All the following results are provided as part of a one-sample t test analysis.

#### Results for sample values:

- Normality test: detecting violation of normality assumption
- Histogram: detecting assumption violations graphically
- Boxplot: detecting assumption violations graphically
- Normal probability plot: detecting assumption violations graphically

#### Result for residuals:

Residuals plotted against fitted values: detecting incorrectness of the t test model

Normality test:- If the assumptions for the t test hold, the sample values should come from a normal distribution. Departures from normality can suggest the presence of outliers in the data, or of a nonnormal distribution in one or more of the samples. The normality test will give an indication of whether the population from which the sample was drawn appears to be normally distributed, but will not indicate the cause(s) of the nonnormality. The smaller the sample size, the less likely the normality test will be able to detect nonnormality. Because the residuals from a one-sample t test are simply the original observed sample values minus the sample mean, the normality test P value for the residuals is identical to that for the sample values.
Histogram:- The histogram for the sample has a reference normal distribution curve for a normal distribution with the same mean and variance as the sample. This provides a reference for detecting gross nonnormality when the sample size is large. Because the residuals from a one-sample t test are simply the original observed sample values minus the sample mean, the histogram for the residuals would be identical to that for the sample values, except for the range of the X axis.
Boxplot:- Suspected outliers appear in a boxplot as individual points
oorxoutside the box. If these appear on both sides of the box, they also suggest the possibility of a heavy-tailed distribution. If they appear on only one side, they also suggest the possibility of a skewed distribution. Skewness is also suggested if the mean (+) does not lie on or near the central line of the boxplot, or if the central line of the boxplot does not evenly divide the box.Examplesof these plots will help illustrate the various situations. Because the residuals from a one-sample t test are simply the original observed sample values minus the sample mean, the boxplot for the residuals would be dentical to that for the sample values, except for the range of the Y axis.Normal probability plot:- For values sampled from a normal distribution, the normal probability plot, (normal Q-Q plot) has the points all lying on or near the straight line drawn through the middle half of the points. Scattered points lying away from the line are suspected outliers.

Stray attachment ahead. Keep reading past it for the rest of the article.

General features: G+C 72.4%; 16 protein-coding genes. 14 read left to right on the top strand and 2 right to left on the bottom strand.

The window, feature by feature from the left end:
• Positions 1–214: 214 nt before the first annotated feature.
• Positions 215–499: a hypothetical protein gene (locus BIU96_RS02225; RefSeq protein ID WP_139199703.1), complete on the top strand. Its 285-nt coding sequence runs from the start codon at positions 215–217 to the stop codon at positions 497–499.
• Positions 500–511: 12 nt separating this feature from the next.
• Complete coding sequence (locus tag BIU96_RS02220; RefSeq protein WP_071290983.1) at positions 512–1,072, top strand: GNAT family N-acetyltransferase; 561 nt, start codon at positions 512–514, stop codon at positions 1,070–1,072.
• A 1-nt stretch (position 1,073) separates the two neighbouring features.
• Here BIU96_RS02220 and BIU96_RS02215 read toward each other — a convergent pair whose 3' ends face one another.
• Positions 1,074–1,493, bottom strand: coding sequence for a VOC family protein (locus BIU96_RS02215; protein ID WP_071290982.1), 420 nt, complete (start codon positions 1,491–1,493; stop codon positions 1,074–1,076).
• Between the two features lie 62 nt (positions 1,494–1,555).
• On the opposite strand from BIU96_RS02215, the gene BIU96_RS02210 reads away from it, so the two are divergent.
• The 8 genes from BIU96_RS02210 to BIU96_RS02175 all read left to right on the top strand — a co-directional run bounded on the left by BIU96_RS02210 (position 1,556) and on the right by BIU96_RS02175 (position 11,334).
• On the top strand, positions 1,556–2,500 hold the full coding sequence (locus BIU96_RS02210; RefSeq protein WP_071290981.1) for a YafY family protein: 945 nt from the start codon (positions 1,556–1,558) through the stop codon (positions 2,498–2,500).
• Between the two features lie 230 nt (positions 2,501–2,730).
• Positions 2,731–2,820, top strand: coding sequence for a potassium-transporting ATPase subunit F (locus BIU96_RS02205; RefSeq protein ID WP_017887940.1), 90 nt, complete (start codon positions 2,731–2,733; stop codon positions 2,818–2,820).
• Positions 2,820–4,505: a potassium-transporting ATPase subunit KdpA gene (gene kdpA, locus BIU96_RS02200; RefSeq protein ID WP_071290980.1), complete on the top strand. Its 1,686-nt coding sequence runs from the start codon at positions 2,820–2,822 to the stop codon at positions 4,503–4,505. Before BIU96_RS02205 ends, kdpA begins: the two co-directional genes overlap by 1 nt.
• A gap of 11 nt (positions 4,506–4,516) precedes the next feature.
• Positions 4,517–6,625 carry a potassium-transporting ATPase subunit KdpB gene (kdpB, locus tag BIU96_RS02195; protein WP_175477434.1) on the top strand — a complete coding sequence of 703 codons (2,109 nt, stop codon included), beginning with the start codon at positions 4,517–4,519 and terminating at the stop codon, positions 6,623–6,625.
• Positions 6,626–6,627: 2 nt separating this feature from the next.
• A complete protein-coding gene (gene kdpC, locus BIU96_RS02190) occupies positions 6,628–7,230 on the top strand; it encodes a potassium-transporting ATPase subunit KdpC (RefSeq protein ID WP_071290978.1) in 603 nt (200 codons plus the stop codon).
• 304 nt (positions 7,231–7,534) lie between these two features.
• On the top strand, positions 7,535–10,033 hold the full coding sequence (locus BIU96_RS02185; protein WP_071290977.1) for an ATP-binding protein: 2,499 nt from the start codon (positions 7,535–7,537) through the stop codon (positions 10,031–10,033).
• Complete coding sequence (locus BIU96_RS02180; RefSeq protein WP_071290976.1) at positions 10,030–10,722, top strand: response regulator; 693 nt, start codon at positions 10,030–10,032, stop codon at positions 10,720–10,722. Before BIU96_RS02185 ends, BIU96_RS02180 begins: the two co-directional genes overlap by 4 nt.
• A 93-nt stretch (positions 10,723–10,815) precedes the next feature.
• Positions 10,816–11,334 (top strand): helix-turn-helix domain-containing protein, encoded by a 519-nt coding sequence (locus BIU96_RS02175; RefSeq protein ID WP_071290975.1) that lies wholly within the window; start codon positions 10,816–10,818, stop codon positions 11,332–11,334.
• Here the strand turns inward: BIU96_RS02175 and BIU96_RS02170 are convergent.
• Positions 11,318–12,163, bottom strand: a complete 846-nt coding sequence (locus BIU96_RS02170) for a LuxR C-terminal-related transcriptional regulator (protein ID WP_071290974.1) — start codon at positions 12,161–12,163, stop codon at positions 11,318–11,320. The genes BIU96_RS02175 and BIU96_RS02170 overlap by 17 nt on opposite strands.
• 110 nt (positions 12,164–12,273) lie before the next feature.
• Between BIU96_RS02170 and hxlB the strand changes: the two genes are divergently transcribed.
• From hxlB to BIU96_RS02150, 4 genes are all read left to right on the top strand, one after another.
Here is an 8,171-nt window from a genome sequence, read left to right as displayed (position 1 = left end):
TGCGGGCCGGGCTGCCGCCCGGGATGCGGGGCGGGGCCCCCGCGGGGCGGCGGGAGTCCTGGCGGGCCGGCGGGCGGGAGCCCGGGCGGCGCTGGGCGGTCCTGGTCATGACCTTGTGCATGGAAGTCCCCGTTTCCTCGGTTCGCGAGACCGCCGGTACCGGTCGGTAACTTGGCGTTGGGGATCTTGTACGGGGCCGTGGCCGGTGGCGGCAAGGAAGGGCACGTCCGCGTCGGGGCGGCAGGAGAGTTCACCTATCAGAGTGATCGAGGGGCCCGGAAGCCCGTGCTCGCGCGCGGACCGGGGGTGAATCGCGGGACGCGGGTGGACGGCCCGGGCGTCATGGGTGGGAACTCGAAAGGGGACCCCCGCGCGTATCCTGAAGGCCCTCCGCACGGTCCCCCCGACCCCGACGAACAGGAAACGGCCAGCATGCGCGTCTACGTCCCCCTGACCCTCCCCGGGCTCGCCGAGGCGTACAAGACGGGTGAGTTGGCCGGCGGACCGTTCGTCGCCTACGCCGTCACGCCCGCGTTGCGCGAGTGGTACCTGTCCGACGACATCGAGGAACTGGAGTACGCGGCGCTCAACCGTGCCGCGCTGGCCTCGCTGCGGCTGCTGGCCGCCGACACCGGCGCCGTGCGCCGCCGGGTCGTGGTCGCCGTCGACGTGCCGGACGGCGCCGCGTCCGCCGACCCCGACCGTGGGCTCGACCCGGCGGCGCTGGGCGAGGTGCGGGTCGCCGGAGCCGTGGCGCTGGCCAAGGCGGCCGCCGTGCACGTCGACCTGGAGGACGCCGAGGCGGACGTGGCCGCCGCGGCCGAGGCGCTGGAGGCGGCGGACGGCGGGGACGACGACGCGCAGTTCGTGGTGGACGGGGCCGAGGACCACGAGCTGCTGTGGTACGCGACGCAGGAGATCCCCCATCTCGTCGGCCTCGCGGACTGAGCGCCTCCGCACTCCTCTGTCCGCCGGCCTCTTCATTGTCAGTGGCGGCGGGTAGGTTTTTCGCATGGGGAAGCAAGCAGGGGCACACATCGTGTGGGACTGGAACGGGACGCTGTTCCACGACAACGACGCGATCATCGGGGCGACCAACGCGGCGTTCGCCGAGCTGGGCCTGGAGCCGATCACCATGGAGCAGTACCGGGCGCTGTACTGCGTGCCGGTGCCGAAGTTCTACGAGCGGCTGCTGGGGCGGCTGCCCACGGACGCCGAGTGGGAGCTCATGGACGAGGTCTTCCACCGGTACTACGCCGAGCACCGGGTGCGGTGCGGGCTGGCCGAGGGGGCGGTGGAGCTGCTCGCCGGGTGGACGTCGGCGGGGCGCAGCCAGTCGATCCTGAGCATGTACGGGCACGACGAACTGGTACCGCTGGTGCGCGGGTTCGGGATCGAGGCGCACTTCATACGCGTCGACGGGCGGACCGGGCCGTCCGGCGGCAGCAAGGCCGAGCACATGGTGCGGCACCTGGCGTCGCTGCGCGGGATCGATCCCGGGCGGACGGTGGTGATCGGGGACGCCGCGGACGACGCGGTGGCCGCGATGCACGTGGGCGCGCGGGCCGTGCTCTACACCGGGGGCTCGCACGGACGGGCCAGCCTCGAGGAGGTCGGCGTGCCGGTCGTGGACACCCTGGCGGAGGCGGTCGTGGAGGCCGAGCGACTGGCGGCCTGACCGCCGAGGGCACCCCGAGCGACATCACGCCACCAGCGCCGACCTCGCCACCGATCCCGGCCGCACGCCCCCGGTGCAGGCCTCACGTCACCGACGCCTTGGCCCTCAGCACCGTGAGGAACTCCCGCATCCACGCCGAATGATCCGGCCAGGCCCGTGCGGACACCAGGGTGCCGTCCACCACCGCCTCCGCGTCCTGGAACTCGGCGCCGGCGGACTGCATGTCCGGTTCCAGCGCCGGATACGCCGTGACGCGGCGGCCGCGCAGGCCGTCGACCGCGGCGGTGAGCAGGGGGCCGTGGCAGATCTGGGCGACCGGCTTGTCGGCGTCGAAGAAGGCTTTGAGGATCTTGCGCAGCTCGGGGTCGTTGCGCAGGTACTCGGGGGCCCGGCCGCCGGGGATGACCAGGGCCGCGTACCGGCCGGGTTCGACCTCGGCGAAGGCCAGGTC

Examplesof these plots will help illustrate the various situations. Because the residuals from a one-sample t test are simply the original observed sample values minus the sample mean, the normal probability plot for the residuals would be identical to that for the sample values.Residuals plotted against fitted values:- Because there is only one unique fitted value, the sample mean, the graph of residuals against fitted values will consist of a vertical "stack" of residuals. Except for the subtraction of a constant value (the mean) from all the sample values, this graph is identical in appearance to a distribution graph of the sample values. Outliers may appear as anomalous points in the graph (although an outlier may not turn up in the residuals plot by virtue of affecting the mean so that its fitted value lies near it).

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